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"Slow resumption in domestic travel demand - this is the common message being reported by a number of carriers that we are following globally. This is encouraging news. It's safe to say that the V shaped recovery expectation has been shelved, but as expected, a slower and positive trajectory in domestic demand is being recorded. We are seeing regional demand trends pickup also, again its a fragile recovery so we will be watching this space closely.

- dre aviation"

In today's update we are covering the following topics:

  • Australia: Bain Capital's $3.5bn buyout of Virgin Australia leaves little for unsecured creditors

  • India:Air India disinvestment: Govt extends deadline for expression of interest to October 30

  • Indonesia: AirAsia looks past Q2 losses

  • Kenya: Kenya Airways denied entry into Tanzanian sky

  • Nepal: Himalaya Airlines to conduct four repatriation flights in next six days

  • Nigeria: Before International Flights Resume

  • Senegal: Emirates to resume flights to Guinea, Senegal from September 3, 2020

  • South Africa: British Airways to operate flights from South Africa to the UK

  • South Korea: Korean Air sells inflight business for $834mn

  • Tanzania: Tanzania locks out three more Kenyan airlines over Coronavirus standoff

  • United Kingdom: £4 million of cocaine found hidden in vegetables and liquids at Gatwick Airport over past two weeks

  • United Kingdom: Virgin Atlantic faces anxious wait as creditors vote on whether £1.2bn Covid bailout is going to fly

  • United States: Delta's Partner Strategy: Tested, Strengthened

  • United States: American Airlines cuts 19,000 jobs amid travel slump


Australia

Bain Capital's $3.5bn buyout of Virgin Australia leaves little for unsecured creditors - The National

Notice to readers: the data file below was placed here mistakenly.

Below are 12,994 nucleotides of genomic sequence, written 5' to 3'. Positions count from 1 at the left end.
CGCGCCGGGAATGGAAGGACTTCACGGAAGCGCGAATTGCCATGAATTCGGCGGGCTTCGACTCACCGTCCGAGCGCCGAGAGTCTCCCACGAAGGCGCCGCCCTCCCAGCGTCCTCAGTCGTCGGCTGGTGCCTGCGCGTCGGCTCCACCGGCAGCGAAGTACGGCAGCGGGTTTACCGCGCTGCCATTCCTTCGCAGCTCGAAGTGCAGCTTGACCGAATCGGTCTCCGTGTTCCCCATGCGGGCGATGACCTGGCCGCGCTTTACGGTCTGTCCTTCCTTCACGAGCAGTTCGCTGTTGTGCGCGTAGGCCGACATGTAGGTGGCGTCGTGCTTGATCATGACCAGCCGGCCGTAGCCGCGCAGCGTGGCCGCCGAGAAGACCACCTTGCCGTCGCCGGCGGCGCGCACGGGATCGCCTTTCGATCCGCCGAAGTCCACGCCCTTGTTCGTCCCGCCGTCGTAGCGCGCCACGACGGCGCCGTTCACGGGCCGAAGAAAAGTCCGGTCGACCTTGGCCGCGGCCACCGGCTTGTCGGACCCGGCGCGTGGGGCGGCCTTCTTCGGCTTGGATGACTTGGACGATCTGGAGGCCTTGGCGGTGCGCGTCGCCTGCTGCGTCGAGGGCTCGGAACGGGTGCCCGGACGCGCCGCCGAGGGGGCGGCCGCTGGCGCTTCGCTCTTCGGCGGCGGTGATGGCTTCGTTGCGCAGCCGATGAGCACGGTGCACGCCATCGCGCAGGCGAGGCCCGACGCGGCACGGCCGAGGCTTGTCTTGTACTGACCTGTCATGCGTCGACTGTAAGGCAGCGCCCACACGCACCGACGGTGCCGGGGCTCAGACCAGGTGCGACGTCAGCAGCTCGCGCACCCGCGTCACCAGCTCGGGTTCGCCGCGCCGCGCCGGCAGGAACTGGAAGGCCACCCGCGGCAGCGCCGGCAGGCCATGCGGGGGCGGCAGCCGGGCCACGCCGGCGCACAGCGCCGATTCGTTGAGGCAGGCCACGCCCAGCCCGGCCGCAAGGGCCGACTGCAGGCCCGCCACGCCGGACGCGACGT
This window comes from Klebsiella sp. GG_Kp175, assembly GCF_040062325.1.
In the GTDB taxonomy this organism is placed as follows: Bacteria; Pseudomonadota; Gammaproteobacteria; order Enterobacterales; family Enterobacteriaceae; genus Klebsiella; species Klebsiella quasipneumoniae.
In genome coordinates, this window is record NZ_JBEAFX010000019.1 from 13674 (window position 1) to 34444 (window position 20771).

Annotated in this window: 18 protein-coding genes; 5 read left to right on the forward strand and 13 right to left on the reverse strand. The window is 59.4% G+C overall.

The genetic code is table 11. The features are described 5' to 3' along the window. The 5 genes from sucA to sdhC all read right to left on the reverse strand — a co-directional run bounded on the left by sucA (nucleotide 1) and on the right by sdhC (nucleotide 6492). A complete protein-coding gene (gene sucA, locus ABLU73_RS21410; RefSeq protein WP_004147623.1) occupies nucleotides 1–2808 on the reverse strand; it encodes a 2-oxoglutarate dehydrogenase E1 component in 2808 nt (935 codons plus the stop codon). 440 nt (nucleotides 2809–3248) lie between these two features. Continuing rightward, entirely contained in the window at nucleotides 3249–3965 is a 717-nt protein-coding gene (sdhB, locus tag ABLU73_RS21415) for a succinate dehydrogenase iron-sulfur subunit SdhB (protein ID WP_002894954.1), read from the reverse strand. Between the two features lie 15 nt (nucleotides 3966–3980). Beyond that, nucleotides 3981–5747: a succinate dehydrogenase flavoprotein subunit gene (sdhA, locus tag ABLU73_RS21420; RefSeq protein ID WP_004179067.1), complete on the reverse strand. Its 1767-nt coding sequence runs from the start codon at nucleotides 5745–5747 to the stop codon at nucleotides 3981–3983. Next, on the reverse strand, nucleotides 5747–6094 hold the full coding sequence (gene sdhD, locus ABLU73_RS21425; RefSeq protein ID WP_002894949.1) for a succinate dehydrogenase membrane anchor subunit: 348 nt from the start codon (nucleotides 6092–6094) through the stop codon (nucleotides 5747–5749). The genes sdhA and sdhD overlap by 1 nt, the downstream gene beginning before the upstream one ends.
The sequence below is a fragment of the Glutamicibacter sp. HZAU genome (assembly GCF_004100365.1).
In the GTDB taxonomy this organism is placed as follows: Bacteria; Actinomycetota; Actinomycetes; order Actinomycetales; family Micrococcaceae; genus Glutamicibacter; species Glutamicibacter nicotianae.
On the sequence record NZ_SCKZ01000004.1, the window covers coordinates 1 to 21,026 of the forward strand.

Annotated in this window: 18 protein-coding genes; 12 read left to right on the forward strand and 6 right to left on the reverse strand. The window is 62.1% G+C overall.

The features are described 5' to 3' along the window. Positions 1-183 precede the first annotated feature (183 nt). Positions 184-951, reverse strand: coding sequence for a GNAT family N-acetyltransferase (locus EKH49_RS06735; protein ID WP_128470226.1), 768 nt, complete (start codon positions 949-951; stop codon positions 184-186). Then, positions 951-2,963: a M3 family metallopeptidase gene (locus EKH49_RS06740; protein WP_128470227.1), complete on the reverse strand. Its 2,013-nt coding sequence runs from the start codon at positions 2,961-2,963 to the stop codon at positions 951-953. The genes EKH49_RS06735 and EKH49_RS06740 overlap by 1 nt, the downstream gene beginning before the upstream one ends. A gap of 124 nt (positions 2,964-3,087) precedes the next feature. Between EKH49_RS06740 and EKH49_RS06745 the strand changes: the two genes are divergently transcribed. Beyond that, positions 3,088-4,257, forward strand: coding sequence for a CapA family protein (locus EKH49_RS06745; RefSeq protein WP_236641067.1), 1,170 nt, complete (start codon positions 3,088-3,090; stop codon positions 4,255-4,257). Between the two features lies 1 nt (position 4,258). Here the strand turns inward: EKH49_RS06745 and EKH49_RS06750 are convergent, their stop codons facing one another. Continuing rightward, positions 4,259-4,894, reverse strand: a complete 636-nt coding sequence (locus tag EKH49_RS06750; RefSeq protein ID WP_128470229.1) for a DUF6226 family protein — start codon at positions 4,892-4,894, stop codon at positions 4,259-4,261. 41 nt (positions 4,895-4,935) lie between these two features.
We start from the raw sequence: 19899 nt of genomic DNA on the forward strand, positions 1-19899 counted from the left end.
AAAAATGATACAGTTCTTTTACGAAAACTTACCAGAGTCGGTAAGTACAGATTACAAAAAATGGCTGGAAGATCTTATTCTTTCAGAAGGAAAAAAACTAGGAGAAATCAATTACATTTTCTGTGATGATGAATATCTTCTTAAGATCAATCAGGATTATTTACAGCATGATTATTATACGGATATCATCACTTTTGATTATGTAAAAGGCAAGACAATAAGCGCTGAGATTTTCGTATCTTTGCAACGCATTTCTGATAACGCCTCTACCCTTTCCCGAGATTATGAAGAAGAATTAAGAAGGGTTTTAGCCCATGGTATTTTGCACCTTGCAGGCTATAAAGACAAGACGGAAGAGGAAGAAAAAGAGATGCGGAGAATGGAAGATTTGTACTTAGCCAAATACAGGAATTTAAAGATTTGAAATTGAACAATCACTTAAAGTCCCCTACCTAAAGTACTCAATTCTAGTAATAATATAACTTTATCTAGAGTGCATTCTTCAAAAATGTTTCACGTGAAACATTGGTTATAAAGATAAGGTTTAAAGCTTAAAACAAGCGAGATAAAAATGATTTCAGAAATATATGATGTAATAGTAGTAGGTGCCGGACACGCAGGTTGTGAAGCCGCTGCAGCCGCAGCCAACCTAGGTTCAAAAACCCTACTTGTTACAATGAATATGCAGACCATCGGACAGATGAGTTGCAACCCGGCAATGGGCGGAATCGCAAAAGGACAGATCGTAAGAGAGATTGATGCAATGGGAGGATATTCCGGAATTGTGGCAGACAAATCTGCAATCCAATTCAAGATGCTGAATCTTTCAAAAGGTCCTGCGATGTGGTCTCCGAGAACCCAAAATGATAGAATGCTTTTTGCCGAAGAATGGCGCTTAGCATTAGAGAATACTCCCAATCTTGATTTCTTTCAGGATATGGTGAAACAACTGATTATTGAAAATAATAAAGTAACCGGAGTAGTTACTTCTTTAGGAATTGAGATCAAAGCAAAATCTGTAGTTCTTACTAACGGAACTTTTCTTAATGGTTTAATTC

India

Air India disinvestment: Govt extends deadline for expression of interest to October 30 - Economic Times

 

Indonesia

AirAsia looks past Q2 losses - The Star

 

Kenya

Kenya Airways denied entry into Tanzanian sky - E Turbo News

 

Nepal

Himalaya Airlines to conduct four repatriation flights in next six days - My Republica

 

Nigeria


Before International Flights Resume

The federal government last week announced the resumption of scheduled international flights into and out of the country as from Saturday, August 29, 2020, after 159 days of flight ban.


The envisaged resumption will commence with four flights from yet undisclosed destinations, to Abuja and Lagos until further notice.


Nigeria's airports were closed and all scheduled flights throughout the country suspended on March 23, 2020, in compliance with restrictions on travels, courtesy of the ravages of the COVID-19 pandemic. This was just as the rest of the world also banned flights - all with the intention of mitigating the spread of the coronavirus.


The country had resumed scheduled domestic flights on July 8 2020, firstly in Lagos and Abuja and to other airports on later dates. The resumption of international flights constitutes a progression in the restoration of the aviation business in the country, which had turned out to be one of the worst hit victims of the COVID-19 pandemic, not only in Nigeria but around the world.


In announcing the resumption, Minister of Aviation Hadi Sirika clarified that the development was justified as no in-flight infection had been recorded with the resumption of domestic flights, which indicated that flying can be carried out with reasonable guarantee of safely. He however cautioned that the resumption of international flights shall be guided by the full complement of existing protocols for the domestic aspect, while additional ones as prescribed by the global authorities would also be incorporated.